People say that life is short, but that’s not true. Life isn’t short, it’s long. In fact, it’s the longest thing we ever experience first hand. We only perceive life as short because we don’t make the best use of the time we have. It has become all too easy nowadays to waste away an entire lifetime with distractions like TV or social media. All the while we subconsciously hope that some day, by some miracle, a more satisfying future will roll around in which we will be… happy.

Ticking away the moments that make up a dull day
Fritter and waste the hours in an offhand way.
Kicking around on a piece of ground in your home town
Waiting for someone or something to show you the way.

Recognize the above quote? It’s from Pink Floyd's iconic 1974 single Time, which outlines a key problem with the human condition: Time passes, regardless of whether we use it wisely or just let it slip away.

Think of time as a constrained budget: You have 24 hours to spend per day, every day. The question is, how do you chose to spend those 24 hours?

To consciously improve how you allocate your time budget, you’ll first need to identify how you currently spend most of it. Keep track of what you do every day for a couple of days, and you’ll soon see patterns emerge. When I did that myself, I found that besides activities I liked and cherished (being with family and friends, reading, working on engaging projects) or that are plain necessities (eating, sleeping, personal hygiene) I also spent a considerable amount of time every day on Facebook and YouTube. But I also realized that that didn’t contribute to a more meaningful, fulfilled, and satisfying life. In fact the opposite was true: The more time I spent on those platforms, the less happy and fulfilled my life would become.

So I decided to quit Facebook all together and significantly cut back on YouTube. That freed up a lot of time in my schedule which I now use for more worthwhile activities---writing, exercising, and meditating for example.

Our professional lives are not fundamentally different. Most of us are locked in to a rigid 8 hour work day, and so we spend 8 hours every at a desk in an office. While some of the things we do during that time are engaging and fulfilling, many are not. By consciously paying attention to how I spent my time at work I noticed that it took me 20 minutes every week just to enter my time sheets in two separate systems. Think about that: My company pays me, a highly skilled knowledge worker, to spend 20 minutes every week doing a job that a trained chimpanzee would be equally qualified to do: Copying and pasting numbers from one set of tables to another! Needless to say that those 20 minutes are also the low point of my motivation and engagement every week. What could be more boring than doing monkey work?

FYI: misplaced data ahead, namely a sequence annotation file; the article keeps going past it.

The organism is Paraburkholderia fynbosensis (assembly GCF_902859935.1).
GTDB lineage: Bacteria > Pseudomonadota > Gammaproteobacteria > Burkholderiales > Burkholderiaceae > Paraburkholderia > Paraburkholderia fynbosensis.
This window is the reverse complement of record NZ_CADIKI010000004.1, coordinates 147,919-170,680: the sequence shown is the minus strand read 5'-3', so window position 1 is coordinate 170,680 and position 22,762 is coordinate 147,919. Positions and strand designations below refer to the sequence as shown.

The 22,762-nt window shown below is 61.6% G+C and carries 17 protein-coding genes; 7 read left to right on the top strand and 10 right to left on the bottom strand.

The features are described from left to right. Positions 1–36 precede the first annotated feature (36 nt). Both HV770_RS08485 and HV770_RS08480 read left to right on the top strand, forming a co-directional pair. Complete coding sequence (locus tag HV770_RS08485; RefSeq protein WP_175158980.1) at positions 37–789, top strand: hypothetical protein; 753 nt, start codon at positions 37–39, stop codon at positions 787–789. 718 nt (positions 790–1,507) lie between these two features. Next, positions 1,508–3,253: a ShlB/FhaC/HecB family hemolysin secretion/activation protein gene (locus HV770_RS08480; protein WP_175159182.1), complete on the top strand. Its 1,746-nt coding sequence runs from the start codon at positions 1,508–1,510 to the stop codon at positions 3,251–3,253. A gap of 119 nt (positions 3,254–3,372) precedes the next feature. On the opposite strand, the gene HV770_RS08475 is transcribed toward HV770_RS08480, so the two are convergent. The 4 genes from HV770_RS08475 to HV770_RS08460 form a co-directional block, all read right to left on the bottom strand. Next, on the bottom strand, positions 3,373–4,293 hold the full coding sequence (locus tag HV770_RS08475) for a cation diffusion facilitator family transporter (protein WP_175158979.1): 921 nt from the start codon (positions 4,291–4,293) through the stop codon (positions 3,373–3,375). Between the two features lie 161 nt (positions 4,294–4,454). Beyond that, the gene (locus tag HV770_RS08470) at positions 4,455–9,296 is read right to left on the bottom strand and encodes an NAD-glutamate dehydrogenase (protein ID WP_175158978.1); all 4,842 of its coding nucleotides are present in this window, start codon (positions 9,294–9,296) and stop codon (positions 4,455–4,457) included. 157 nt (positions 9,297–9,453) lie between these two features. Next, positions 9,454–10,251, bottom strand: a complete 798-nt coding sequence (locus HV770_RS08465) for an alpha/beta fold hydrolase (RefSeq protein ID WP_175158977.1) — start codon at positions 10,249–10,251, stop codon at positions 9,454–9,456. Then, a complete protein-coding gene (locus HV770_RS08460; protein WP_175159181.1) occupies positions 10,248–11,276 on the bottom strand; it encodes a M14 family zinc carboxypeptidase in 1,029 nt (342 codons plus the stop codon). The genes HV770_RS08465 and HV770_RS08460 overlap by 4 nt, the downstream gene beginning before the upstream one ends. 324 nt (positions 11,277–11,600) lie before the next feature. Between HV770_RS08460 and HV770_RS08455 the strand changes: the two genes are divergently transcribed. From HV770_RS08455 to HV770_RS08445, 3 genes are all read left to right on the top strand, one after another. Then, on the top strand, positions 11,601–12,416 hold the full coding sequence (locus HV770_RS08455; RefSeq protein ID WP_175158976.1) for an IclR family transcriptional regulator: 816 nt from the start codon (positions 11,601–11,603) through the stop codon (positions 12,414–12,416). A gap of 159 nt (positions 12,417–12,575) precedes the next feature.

The problem here is that we can’t just get rid of that non-essential task all together. There may be good reasons why my time sheets have to be tracked in two systems, and in a huge corporation, questioning those can be a quixotic pursuit. Still, I would like to get those 20 minutes per week back so I can spend them doing more of the work that truly fulfills me.

Fortunately, solving that challenge in the professional context can be easier than in our private lives. There’s a lot less soul searching required, and not as much mental effort involved. (For example, quitting Facebook was as much of a challenge for me as quitting smoking was a couple of years earlier. Think about what that says about their business model for a second.) Instead, all it takes in the case of the redundant time sheet task is a basic level of automation. Modern tools enable us to consistently and predictable automate tasks so that they can run unobserved over and over and over again---without the expenditure of the most valuable resource we have: Our time.

I believe that for everyone of us to live up to the fullest of our potential, we need to be conscious of how we allocate our time at home and at work. And I believe that we need to spend more time in ways that are satisfying, engaging, and fulfilling, and less time with trivial, mundane, and boring tasks. While privately this requires life style changes that aren’t always fun to begin with, professionally we can leverage the automation of non-essential work to focus more on what truly engages us.

Note that the kind of automation I’m talking about is not the enemy of the worker, as it is often portrayed. I’m not saying that corporations should replace people with robots in order to maximize profits. The automation that I mean has to be driven from the bottom up, not from the top down. Think about all the boring little tasks you do every day, and find simple ways to automate them. Then take the time you save and work on more productive, engaging, and interesting projects instead. Or go home early, and spend that time with your family!